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Emotional vs. Cognitive Intelligence: What Matters Most?

Book smarts and test scores alone can’t predict how effective dental students will be with patients.

Researchers from Case Western Reserve University’s School of Dental Medicine and Weatherhead School of Management teamed up to weigh the effect of so-called emotional intelligence (EI) on clinical performance.

EI was measured by dental students identifying how frequently their peers displayed 72 specific behaviors, such as “understanding others by listening intently.” Student clinical performance was assessed by faculty supervisors and evaluations by patients.

Kristin Victoroff, DDS, PhD, and Richard Boyatzis, PhD, discovered that EI, specifically the ability to effectively manage one’s emotions, is as or more important than IQ, or cognitive intelligence.

“What we found says that if you really want to help someone get ready to do these kinds of jobs, you have to work on both domains,” explains Boyatzis, a Distinguished University Professor and professor of organizational behavior, psychology and cognitive science. Dental admissions tests and other cognitive measures provided little indication, if any, as to how well students worked with patients and each other.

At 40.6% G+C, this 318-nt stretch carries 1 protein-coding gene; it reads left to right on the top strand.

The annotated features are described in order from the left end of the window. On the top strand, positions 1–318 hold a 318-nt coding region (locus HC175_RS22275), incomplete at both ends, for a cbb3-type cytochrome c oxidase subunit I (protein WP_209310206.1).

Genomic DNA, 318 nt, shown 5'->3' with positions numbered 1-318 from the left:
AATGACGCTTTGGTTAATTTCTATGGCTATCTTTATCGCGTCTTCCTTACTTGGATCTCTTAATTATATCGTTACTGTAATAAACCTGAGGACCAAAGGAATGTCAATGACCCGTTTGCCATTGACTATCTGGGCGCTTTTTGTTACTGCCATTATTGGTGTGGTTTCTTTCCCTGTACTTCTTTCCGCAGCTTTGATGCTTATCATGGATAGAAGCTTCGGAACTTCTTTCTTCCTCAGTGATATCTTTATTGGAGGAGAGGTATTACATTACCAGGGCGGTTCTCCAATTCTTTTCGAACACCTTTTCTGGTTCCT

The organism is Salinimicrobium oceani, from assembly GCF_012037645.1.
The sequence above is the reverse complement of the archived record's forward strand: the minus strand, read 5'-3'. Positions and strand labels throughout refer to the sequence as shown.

The research offers significant implications for shaping health care education, regardless of the profession. “You need all the knowledge as a base, but it doesn’t predict who’s better at the job,” Boyatzis says. “You also have to have the ability to work with a patient and with colleagues.”

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